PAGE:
Narrative Essay Writing Introductions
The very first thing you think of when someone mentions essay is that you have to make an argument, find evidence, and write it in a somewhat philosophical manner. But, it doesn’t always have to be like that. Did you know you can tell a story through essay? I’m talking about narrative essays, a unique style of writing that combines the best of both worlds: storytelling and essay composing. The chances are high you’ll have to compose this type of paper sooner or later, and when the time comes this post will come handy. Throughout this article, I’m going to show you how to create an outline for a narrative essay and make your professor or client happy with the quality of your work.
What is a narrative essay?
A narrative essay is defined as a type of writing wherein the author narrates or tells the story. The story is non-fictional and usually, deals with the writer’s personal development. Unlike in other essay forms, using the first person is acceptable in these papers. Narrative essays can also be anecdotal, experiential thus allowing writers to express themselves in a creative and more personal manner.
Despite the fact you’re telling the story through the narrative essay, you must not identify it with a short story. How? Short stories are usually fictional and allow essay writers to change the plot, add different characters or rewrite the ending in a bid to better fit the narrative. On the other hand, with these essays, the author is required to pull a cohesive narrative arc from memory and events that, actually, happened. Just like other forms of essays, this style of writing needs a thesis statement. In fact, the entire narrative in your essay aims to support the thesis you wrote in the introduction. As you already know, short stories don’t require thesis statement and you’re not required to prove anything.
Narrative essay structure
If you’ve never written a narrative essay before and you need help essay online at this moment you’re thinking how complicated it seems. The beauty of this writing style is the ability to get your point across through a story and it’s not that difficult when you know how to structure it correctly.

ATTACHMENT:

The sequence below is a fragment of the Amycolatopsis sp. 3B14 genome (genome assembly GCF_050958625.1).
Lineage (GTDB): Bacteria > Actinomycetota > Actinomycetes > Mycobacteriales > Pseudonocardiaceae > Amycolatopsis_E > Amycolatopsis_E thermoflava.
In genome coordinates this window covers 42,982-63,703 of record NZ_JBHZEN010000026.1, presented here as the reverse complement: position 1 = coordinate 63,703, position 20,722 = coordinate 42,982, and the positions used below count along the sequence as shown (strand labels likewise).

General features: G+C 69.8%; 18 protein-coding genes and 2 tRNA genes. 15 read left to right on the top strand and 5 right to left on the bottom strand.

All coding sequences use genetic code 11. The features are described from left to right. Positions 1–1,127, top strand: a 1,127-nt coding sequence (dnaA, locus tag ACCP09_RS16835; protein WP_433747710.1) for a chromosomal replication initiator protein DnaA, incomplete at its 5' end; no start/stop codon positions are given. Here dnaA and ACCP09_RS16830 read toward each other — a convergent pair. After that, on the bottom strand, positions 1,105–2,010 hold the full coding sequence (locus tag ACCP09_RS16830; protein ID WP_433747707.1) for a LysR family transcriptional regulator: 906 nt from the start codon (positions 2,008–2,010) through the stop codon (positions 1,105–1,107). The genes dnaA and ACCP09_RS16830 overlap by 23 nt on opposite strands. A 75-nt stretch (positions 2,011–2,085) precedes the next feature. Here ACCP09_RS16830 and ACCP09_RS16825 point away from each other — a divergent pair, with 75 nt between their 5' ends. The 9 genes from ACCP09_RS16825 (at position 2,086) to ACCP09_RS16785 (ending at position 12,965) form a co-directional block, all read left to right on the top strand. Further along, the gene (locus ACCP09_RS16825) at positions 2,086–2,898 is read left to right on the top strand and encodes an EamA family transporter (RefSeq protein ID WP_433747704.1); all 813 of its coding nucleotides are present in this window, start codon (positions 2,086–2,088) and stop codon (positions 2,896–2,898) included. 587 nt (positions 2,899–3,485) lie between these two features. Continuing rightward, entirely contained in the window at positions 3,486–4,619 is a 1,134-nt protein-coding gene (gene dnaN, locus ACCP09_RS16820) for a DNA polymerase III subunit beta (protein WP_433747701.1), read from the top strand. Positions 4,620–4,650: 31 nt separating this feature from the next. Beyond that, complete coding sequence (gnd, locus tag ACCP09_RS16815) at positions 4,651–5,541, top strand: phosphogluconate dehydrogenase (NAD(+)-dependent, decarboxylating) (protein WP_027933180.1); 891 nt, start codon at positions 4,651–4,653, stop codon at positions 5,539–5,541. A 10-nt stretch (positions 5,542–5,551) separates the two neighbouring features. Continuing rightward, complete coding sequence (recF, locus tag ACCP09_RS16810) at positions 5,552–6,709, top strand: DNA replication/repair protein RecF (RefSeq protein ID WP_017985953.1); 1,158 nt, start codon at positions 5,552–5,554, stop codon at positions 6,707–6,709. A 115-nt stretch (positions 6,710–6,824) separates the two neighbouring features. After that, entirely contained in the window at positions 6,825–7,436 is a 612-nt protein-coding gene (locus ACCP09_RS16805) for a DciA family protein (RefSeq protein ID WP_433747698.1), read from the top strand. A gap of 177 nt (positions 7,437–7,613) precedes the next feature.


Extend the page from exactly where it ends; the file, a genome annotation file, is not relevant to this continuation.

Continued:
Just like with other types of essays, a functional outline is essential. That way you know what to include in different parts of the paper and everything it entails. I have created diagram below to help you out.
An intro isn’t just a small paragraph that you have to write in order to get to the “real stuff”. If an entrance of some amusement park isn’t interesting, you’d feel reluctant to go in. If the first chapter of the book is boring, you’re less likely to ditch it. Essays aren’t exceptions here, the beginning or starting point is essential. Introductions attract reader’s attention, makes him/her wonder about what you’re going to write next.
The introduction of the narrative essay is written either in the first or third person. It’s recommended to start off your work with a hook including some strong statement or a quote. The sole purpose of the hook is to immediately intrigue your professor, client, audience, and so on. As seen in the diagram above, after the hook you have to write a sentence or two about the importance of the topic to both you and the reader. Basically, this part has to be written in a manner that readers of the paper can relate to. You want them to think “I feel that way”, “I’ve been through that” etc.
The last sentence (or two) of your paper account for the thesis statement, the vital part of your essay. The reason is simple, the thesis informs readers about the direction you’re going to take. It allows the audience to tune into author’s mind. Since the primary purpose of every essay is to prove some point and your story is going to be told for a reason, the thesis cements your overall attitude and approach throughout the paper.
The introduction should be:
Now that your introduction is complete, you get to proceed to write body paragraphs. This is where all the magic happens, it’s the part wherein you start, develop, and end the narration. The number of paragraphs in this section depends on the type of narration or event you want to write about and the plot itself.
This segment starts with the setting or background of the event to allow readers to understand relevant details and other necessary info. Every great story starts with the background, a part where you introduce the reader to the subject. Make sure you enter precise details because that way the readers are more involved in the story.